How To Ride The Chronic Illness Roller Coaster

You start going up, traveling toward new heights, slowly, slowly, slowly making progress. Your adrenaline flows and the excitement builds as you rise up like a phoenix from the ashes of your former life. You reach new goals, making progress and seeing potential where you once saw nothing, the void that was hopelessness and despair.

You’ve never felt better. But suddenly and swiftly it happens; it's the drop off into symptomatic suffering, that free fall into despondent desperation. Your stomach is in your chest and you can't believe you're here again. You know this place all too well; the place where pain, sadness and hopelessness dwell, uninvited but unshakeable.

After riding several times, each time more disheartening than the last, you build a sense of apathy and a feeling of fierce protectiveness over your elation during the next climb (because you know, based on past experience, the fall is coming). Why should I feel hopeful when the pattern proves sudden drop-offs of varying heights are possibly somewhere on the horizon?

Every time this happens, I think, “Is this it? Have I reached a level of pain that I can no longer handle or reshape into something meaningful, a fabulous life lesson?” This is the thought that inevitably comes to the forefront of my mind, plaguing me like it did the time before. For days, even weeks, I believe it's undeniably true, that I can take no more.

Then suddenly, almost unexpectedly after so much pain and suffering, you bottom out, and the ascension begins again. Up, up, up. You climb out of sorrow and leave the torment behind, this time hoping that you never feel that frightening free fall again.

Do you struggle with these kinds of ups and downs that come with chronic illness? Below are three tips to help you ride the roller coaster that is chronic illness.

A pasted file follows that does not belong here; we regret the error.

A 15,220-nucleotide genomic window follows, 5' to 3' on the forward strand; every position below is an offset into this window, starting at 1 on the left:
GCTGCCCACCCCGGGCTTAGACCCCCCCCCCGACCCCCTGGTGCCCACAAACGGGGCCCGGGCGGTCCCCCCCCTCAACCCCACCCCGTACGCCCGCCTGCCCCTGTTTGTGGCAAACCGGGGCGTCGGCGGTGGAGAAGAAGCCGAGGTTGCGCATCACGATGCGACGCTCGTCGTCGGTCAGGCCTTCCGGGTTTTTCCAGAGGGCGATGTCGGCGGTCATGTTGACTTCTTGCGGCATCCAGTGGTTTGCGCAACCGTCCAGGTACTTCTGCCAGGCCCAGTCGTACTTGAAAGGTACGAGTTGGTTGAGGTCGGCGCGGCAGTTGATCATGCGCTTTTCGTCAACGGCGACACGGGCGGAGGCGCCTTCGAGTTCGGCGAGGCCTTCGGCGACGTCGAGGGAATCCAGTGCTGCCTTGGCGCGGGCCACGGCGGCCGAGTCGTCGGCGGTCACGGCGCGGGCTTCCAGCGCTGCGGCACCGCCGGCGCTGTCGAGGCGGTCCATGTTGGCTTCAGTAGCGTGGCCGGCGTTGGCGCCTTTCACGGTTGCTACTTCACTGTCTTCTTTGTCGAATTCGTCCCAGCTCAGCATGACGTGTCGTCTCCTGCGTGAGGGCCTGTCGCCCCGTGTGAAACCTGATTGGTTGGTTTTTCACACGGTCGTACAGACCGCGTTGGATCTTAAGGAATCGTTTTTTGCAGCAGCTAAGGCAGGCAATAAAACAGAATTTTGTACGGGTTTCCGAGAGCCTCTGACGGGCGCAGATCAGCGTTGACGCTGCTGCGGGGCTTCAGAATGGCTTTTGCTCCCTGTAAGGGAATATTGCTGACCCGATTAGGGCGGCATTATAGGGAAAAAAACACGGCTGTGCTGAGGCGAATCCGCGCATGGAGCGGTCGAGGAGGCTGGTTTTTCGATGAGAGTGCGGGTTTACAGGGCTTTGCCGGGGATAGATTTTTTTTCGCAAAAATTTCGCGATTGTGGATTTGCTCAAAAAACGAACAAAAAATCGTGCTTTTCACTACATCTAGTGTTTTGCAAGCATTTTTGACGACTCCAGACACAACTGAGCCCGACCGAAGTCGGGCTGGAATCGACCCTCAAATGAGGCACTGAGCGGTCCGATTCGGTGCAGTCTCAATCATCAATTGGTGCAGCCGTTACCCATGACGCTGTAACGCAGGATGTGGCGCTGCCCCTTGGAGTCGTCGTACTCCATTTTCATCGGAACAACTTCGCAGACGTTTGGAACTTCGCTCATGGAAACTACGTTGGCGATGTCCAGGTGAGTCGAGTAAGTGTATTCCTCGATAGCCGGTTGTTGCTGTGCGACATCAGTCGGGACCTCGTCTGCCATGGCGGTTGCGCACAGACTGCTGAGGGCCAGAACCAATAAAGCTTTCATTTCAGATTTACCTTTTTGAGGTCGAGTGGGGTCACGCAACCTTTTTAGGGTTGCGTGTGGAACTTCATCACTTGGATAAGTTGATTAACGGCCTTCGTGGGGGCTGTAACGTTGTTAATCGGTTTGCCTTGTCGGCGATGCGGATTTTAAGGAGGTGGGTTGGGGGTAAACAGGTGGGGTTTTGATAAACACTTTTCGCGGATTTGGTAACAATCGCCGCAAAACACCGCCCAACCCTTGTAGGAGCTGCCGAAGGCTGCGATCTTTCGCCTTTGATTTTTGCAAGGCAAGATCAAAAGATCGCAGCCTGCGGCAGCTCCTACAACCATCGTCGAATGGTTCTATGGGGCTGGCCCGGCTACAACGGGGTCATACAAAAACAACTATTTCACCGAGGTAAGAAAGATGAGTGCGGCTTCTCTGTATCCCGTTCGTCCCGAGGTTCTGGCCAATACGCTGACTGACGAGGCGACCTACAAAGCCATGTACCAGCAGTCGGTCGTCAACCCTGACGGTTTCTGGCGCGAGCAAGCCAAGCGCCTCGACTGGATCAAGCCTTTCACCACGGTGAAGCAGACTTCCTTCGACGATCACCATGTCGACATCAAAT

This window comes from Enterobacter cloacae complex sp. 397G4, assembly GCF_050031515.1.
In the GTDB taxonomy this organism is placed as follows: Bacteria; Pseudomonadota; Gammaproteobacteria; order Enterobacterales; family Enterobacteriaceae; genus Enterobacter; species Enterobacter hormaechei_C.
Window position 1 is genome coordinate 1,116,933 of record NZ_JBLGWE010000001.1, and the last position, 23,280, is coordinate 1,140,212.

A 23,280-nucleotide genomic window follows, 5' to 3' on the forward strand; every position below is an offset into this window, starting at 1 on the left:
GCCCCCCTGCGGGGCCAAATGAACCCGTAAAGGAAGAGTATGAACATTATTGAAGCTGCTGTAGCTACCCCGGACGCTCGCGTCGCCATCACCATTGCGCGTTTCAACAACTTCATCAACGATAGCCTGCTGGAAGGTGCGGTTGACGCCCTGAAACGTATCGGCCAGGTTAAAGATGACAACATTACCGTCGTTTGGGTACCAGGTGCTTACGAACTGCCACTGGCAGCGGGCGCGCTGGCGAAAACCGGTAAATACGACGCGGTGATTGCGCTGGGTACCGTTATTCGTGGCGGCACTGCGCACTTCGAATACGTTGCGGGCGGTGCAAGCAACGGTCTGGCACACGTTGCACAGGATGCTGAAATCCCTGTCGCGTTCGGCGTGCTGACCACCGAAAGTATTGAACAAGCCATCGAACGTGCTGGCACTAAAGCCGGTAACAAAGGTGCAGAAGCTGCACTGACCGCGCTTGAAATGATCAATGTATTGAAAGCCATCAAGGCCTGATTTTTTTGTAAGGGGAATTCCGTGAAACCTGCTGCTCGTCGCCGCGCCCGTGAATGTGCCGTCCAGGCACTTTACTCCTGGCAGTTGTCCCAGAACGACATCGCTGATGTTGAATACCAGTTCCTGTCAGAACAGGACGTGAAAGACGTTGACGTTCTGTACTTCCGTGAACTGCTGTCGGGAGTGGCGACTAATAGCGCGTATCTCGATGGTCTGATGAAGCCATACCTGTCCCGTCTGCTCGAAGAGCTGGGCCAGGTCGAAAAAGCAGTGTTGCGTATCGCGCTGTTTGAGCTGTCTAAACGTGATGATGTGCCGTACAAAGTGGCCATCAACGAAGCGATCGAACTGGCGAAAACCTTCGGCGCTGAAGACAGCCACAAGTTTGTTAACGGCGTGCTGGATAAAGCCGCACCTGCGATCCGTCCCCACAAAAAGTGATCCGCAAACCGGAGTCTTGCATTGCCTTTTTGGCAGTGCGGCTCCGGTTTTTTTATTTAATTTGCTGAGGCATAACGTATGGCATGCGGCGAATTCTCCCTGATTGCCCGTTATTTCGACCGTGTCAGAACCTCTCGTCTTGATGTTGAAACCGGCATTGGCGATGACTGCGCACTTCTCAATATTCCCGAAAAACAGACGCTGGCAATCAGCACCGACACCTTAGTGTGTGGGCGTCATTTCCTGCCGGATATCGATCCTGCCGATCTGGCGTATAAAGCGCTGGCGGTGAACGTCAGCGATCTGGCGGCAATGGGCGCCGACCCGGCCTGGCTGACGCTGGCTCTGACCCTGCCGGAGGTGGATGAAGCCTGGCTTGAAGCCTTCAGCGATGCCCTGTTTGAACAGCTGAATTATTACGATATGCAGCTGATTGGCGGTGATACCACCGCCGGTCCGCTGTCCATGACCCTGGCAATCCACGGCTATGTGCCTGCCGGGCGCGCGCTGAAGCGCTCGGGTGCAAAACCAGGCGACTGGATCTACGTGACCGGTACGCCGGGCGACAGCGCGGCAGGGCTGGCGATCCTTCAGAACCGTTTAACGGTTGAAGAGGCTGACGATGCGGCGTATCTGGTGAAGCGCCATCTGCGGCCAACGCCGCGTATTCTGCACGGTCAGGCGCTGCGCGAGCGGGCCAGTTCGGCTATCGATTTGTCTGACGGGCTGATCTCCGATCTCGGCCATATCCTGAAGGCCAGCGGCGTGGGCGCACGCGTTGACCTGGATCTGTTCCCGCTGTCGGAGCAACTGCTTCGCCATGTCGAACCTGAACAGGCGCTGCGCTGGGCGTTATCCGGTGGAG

1. Savor the good days. 

When I have good days — or weeks — I savor them, tasting the sweetness they leave behind but understanding that I might have to live off their aftertaste, their memories, at some point in the future when symptoms flare. When you feel well, or as good as you possibly can feel given your circumstances, rejoice. I always do.

2. Expect the good days. 

During a flare, expect that it will end. Know that nothing lasts forever, because the only reliable aspect of this physical world is change. I honestly have moments when I feel like I just can't go on like this, but somehow they always pass. I wait patiently for that time, firm and stubborn in my belief that it will come.

3. Allow yourself to feel on the bad days. 

When the hopelessness sets in, welcome it for a time, but don’t let it take up a permanent residence in your soul. Taste its bitterness, but don’t let it overpower the sweetness of your life (because there is still sweetness to be found). Those candied times will come again, but they will have even more meaning the next time around.

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